First Responders are critical in different types of emergency situations. From firefighting, medical attention, and law enforcement, these are the people who are trained to keep us safe in a variety of circumstances. In today’s day and age, technology has skyrocketed in improving the ways a First Responder interacts and approaches people of different ages, races, and backgrounds, making it easier to resolve situations as best as they can. Here are some ways that a First Responder could benefit from learning ASL when helping deaf, hard of hearing, DeafBlind, and late-deafened people in their work.
(A gif of a white man with reddish blonde hair walks forward in dark blue scrubs and a doctor's coat saying, “Yes, can I help you?”)
In many instances, First Responders arrive on-scene to realize the individual in need of services is deaf, so they wait for an interpreter to show up or hope that the deaf individual can read their lips. They try their best to interact with the individual but are struggling to communicate. Sometimes interpreters are unavailable or arrive late, causing a delay in the individual receiving medical attention in a timely manner. Ultimately, the First Responder is left standing there like a bystander. If they had learned ASL, the First Responder may have been able to communicate simple but effective phrases that keep the deaf individual calm and reassured! Feeling like you’ve done your best to contribute to someone else’s aid is worth it.
(A gif of a black woman signing in ASL, “you are cherished.”)
People who need help in a crisis often confide in you their deepest worries and insecurities when they feel safe and secure. Simple communication and reassurances can alleviate those concerns. When you’re in a situation where you’re tasked with helping a deaf person and you lack the ability to communicate, it can sometimes escalate the situation even further. Even basic signs could do wonders in most cases to help the deaf individual feel connected to the First Responder.
(A gif of five firefighters walking up dressed in their gear, while a black man in a suit appears to the right)
When you go into a dangerous situation, showing your bravery can help another person feel brave as well. Deaf and hard of hearing people often experience increased anxiety during chaotic situations because of the lack of communication. Learning ASL could change your level of confidence in those situations and give you the ability to communicate things quickly so you both can navigate the situation safely. You may feel frightened by using a new language or by making a mistake during a critical period, but be assured that showing your effort to communicate with the deaf individual will make them feel more at ease.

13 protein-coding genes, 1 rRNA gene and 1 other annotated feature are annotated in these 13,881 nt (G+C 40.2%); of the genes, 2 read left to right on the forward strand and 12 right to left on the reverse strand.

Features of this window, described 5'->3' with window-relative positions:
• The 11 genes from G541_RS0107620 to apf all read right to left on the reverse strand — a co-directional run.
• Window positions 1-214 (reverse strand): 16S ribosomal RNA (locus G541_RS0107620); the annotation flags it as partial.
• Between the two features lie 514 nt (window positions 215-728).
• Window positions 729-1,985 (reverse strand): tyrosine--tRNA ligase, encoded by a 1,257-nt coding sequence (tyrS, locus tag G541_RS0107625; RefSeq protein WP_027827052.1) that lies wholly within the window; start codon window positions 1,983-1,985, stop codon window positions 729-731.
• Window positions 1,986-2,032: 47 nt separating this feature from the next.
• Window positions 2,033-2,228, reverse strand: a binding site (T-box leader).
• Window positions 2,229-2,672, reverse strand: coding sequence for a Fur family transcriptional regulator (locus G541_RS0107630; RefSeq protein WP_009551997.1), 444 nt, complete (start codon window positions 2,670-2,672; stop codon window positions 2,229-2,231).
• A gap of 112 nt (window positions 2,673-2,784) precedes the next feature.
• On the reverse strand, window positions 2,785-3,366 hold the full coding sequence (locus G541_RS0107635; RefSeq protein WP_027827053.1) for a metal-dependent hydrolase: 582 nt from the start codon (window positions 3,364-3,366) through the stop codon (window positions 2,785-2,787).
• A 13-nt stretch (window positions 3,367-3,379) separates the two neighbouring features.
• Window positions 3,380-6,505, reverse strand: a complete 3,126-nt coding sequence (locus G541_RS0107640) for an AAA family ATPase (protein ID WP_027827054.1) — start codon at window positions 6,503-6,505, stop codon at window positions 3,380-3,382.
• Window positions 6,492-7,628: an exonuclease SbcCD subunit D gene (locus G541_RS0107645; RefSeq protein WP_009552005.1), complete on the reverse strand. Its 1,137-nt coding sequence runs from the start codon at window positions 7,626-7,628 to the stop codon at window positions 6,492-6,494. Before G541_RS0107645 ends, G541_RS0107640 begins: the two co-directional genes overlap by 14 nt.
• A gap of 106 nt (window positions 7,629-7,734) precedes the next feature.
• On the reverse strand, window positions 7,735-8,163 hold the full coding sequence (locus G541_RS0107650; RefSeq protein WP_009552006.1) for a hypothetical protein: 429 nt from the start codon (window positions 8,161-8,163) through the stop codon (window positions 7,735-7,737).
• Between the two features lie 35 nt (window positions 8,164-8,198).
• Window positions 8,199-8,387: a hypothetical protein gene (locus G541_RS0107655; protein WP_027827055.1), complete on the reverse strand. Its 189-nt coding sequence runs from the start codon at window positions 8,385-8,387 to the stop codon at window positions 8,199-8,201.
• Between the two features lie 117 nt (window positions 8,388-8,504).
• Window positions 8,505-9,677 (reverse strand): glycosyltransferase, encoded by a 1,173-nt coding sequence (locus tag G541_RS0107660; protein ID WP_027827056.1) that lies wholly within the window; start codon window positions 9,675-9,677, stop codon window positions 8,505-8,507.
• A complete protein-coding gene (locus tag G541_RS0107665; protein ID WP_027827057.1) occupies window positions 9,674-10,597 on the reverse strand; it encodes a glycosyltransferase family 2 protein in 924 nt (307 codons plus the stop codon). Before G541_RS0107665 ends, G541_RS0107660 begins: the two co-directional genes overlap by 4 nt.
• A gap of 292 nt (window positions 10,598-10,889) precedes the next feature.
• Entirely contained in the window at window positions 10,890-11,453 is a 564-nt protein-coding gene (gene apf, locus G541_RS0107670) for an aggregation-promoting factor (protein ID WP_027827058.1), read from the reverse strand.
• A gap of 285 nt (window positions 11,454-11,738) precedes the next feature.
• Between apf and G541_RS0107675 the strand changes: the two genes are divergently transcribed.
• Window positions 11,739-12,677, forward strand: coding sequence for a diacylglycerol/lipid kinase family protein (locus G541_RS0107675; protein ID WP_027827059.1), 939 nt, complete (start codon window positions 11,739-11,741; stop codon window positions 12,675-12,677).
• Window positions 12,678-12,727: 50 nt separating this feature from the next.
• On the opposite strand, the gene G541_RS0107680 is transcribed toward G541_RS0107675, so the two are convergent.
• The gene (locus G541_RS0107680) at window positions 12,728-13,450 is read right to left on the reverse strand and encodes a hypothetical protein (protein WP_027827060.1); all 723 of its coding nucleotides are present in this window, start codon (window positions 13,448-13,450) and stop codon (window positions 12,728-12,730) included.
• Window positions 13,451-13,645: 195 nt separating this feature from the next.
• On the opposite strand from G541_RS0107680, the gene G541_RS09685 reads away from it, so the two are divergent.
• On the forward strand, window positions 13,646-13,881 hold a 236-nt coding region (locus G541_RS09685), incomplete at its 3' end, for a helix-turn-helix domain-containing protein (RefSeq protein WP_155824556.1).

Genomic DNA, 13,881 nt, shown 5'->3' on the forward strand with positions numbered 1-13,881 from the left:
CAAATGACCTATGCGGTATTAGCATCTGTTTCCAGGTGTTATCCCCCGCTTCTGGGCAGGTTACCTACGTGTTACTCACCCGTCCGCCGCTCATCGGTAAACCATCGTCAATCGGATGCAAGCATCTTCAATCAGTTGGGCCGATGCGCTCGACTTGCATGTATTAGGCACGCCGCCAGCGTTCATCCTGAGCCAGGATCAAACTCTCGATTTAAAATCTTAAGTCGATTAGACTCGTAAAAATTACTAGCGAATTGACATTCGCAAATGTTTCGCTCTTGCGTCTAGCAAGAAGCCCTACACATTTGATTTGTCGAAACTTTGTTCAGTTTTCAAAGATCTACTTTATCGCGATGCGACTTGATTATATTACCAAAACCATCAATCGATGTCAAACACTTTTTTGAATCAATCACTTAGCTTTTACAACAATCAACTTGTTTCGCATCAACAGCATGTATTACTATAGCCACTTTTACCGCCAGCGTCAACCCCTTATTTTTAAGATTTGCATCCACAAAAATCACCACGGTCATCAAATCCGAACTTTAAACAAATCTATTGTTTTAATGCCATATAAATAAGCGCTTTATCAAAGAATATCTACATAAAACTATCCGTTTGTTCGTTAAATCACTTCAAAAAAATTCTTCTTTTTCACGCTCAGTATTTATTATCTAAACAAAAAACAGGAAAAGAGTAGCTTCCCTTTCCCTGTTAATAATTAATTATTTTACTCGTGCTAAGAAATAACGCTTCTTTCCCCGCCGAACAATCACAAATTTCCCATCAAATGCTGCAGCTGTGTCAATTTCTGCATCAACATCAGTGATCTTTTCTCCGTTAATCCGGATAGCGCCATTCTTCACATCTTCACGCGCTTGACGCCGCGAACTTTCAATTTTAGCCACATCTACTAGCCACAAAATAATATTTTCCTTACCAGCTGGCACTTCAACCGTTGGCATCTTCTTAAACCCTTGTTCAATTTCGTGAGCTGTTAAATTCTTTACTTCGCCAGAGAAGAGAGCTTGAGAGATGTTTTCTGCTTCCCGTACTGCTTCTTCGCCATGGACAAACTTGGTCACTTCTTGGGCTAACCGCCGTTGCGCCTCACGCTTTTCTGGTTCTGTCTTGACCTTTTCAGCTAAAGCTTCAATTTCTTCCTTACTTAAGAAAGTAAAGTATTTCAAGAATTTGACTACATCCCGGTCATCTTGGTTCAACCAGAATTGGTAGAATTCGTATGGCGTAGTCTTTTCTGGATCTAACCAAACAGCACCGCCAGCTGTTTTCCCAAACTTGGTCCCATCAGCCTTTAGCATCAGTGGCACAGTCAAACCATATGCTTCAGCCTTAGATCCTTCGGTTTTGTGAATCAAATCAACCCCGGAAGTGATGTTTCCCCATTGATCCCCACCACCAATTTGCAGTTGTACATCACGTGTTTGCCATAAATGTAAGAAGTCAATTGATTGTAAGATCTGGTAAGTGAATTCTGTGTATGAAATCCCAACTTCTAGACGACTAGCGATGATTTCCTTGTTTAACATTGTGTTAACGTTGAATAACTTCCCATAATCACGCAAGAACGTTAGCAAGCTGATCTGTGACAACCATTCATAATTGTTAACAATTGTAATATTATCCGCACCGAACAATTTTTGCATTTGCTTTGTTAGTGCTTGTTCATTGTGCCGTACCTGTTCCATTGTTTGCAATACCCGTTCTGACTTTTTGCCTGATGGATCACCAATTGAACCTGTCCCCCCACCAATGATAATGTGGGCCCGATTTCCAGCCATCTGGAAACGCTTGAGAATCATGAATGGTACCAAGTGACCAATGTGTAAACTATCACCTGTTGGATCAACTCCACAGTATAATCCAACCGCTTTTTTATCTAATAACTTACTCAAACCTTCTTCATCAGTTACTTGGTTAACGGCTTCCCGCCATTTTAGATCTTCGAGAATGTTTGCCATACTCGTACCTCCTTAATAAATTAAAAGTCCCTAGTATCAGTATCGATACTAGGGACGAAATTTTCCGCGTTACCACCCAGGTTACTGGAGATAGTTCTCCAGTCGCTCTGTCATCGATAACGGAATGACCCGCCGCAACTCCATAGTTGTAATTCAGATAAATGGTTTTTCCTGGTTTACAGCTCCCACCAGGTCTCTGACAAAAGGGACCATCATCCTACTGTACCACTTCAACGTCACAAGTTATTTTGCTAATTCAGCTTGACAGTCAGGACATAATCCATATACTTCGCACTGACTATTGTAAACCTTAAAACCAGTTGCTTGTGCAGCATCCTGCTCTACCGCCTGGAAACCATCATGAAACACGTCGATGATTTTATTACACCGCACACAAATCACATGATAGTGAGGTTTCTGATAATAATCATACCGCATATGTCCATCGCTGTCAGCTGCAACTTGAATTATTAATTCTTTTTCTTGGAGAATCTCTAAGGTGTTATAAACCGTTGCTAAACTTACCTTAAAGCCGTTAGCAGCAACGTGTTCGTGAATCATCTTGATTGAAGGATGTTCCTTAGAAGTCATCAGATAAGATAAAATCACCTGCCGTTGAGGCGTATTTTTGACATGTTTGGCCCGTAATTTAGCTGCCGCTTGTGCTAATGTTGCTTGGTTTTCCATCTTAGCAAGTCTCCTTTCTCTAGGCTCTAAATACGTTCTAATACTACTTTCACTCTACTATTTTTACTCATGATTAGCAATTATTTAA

(A gif of a white woman with curly hair wearing a neon safety vest flips a stop sign to slow saying, “you go.” )
First Responders have to be clear and concise with their words when they’re trying to communicate in a crisis. In a lot of those situations they speak loudly or extremely fast. This often prompts confusion, especially for a deaf individual. For example, if you need to get people to move out of the area. Now, with a deaf person, they won’t understand which direction they’d need to go, especially if they’re by themselves or if no crowds are around for them to follow. This is where basic ASL comes in handy “GO LEFT STAIRS, RIGHT BLOCKED” could save that person and get them out of the situation quickly. Keep communication concise and clear for all people.
(A gif of a black woman dressed in a suit in front of microphones saying, “There’s so much we have to talk about.”)
Overall, First Responders have done a great job of improving the standards of safety in our society. Though some systems are effective and have saved many lives in and out of danger, there are still flaws. Learning sign language means learning more about where deaf and hard of hearing people stand in society. The more you learn ASL the more you understand why a deaf person’s hands are their only voice and how important they are to them. You may also begin to view things in a different perspective, such as the challenging and depriving experience of handcuffing an individual who communicates through sign. Be a part of opening up a wider dialogue for better ways to improve communication and awareness in the healthcare and law enforcement fields.
(A gif of an animated image of a man with an arrow over his head labeled “information” shooting lines into his brain.)
ASL is a growing language, and more recently, people are picking up sign language a lot more than they were years ago. You may be interested in learning sign language for your work as a First Responder, but you may not realize how far it could really go! The excitement of learning something new and the benefits of the language can continue to spread to their family members and friends and so on. In fact, sign language is a visual language and deaf people aren’t the only visual learners. It could be a huge benefit to someone you least expect!